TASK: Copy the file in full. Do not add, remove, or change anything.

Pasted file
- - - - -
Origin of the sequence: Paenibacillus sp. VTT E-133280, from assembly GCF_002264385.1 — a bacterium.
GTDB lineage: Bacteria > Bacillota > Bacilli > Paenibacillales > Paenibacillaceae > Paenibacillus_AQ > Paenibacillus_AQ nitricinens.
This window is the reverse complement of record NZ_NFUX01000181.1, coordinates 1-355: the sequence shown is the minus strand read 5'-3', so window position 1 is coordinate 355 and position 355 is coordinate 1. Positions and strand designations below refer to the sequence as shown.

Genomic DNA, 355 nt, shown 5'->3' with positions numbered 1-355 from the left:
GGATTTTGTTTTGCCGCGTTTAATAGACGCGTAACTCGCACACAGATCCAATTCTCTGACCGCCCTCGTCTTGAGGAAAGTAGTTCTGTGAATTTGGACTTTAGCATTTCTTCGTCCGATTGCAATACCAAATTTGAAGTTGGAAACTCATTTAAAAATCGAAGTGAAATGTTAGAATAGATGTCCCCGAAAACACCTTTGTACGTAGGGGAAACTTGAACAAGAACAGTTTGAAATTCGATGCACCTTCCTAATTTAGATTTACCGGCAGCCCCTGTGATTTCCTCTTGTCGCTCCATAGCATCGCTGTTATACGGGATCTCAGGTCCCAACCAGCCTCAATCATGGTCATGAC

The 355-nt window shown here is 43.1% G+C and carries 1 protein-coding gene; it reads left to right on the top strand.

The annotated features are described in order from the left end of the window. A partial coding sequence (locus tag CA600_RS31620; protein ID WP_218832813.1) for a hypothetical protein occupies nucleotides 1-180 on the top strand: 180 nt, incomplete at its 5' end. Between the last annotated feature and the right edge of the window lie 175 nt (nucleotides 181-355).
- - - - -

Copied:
Origin of the sequence: Paenibacillus sp. VTT E-133280, from assembly GCF_002264385.1 — a bacterium.
GTDB lineage: Bacteria > Bacillota > Bacilli > Paenibacillales > Paenibacillaceae > Paenibacillus_AQ > Paenibacillus_AQ nitricinens.
This window is the reverse complement of record NZ_NFUX01000181.1, coordinates 1-355: the sequence shown is the minus strand read 5'-3', so window position 1 is coordinate 355 and position 355 is coordinate 1. Positions and strand designations below refer to the sequence as shown.

Genomic DNA, 355 nt, shown 5'->3' with positions numbered 1-355 from the left:
GGATTTTGTTTTGCCGCGTTTAATAGACGCGTAACTCGCACACAGATCCAATTCTCTGACCGCCCTCGTCTTGAGGAAAGTAGTTCTGTGAATTTGGACTTTAGCATTTCTTCGTCCGATTGCAATACCAAATTTGAAGTTGGAAACTCATTTAAAAATCGAAGTGAAATGTTAGAATAGATGTCCCCGAAAACACCTTTGTACGTAGGGGAAACTTGAACAAGAACAGTTTGAAATTCGATGCACCTTCCTAATTTAGATTTACCGGCAGCCCCTGTGATTTCCTCTTGTCGCTCCATAGCATCGCTGTTATACGGGATCTCAGGTCCCAACCAGCCTCAATCATGGTCATGAC

The 355-nt window shown here is 43.1% G+C and carries 1 protein-coding gene; it reads left to right on the top strand.

The annotated features are described in order from the left end of the window. A partial coding sequence (locus tag CA600_RS31620; protein ID WP_218832813.1) for a hypothetical protein occupies nucleotides 1-180 on the top strand: 180 nt, incomplete at its 5' end. Between the last annotated feature and the right edge of the window lie 175 nt (nucleotides 181-355).